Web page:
But, nowhere on the slide in question does ECRI claim to have predicted the recession. Nowhere do we equate ECRI to the WLI. To the contrary, a few slides later, we say that ECRI called the recession in March 2008. It’s inconceivable that anyone attending the actual presentation, or reviewing the presentation in retrospect, could come away believing otherwise.
To be clear, our detractors are capable of understanding what we’ve been saying all along. On July 20, 2010 they wrote:
“I suppose you can see how confusing this is when the WLI ‘has correctly predicted every recession and recovery in real time’ yet Lakshman Achuthan also says … ‘In fact, at the very least, ECRI itself would need to see a ‘pronounced, pervasive and persistent’ decline in the level of the WLI (not merely negative readings in its growth rate) following a ‘pronounced, pervasive and persistent’ decline in ECRI’s U.S. Long Leading Index (not discussed in the article), before it makes a recession call.’ That is a clear statement that the WLI cannot in and of itself predict anything unless it follows the ECRI’s U.S. Long Leading Index.”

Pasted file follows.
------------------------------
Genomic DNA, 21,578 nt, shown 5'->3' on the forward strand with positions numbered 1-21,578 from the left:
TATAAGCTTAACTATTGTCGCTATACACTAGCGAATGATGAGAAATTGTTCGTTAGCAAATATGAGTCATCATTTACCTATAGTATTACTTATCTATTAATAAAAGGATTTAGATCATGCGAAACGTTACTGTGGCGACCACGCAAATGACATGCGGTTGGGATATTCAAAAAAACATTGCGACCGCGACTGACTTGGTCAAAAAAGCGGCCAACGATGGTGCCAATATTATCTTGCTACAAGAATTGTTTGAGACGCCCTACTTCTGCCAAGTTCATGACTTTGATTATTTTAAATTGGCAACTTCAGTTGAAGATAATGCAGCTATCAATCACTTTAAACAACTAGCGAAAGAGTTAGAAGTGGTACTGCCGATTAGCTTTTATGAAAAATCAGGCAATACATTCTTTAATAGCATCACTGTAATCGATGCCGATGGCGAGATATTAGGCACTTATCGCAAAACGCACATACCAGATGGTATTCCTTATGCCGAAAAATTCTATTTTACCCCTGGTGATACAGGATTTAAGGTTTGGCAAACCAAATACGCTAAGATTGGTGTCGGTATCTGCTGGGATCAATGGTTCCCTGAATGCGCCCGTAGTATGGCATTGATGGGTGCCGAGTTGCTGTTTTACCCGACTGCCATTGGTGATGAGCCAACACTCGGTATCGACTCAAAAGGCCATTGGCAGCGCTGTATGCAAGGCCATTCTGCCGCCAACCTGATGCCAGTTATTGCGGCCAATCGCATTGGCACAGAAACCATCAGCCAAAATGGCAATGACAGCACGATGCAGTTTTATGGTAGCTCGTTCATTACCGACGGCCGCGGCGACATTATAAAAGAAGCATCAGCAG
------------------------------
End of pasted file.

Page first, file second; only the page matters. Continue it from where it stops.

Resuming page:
That focus on our “clear statement” is correct. In fact, ECRI interprets the WLI in the context of our full array of leading indexes (including the Long Leading Index) as outlined in chapter seven of Beating the Business Cycle (Doubleday, 2004). And yet, these critics try to malign ECRI by conflating the WLI’s movements with ECRI’s recession calls.
The Whole Truth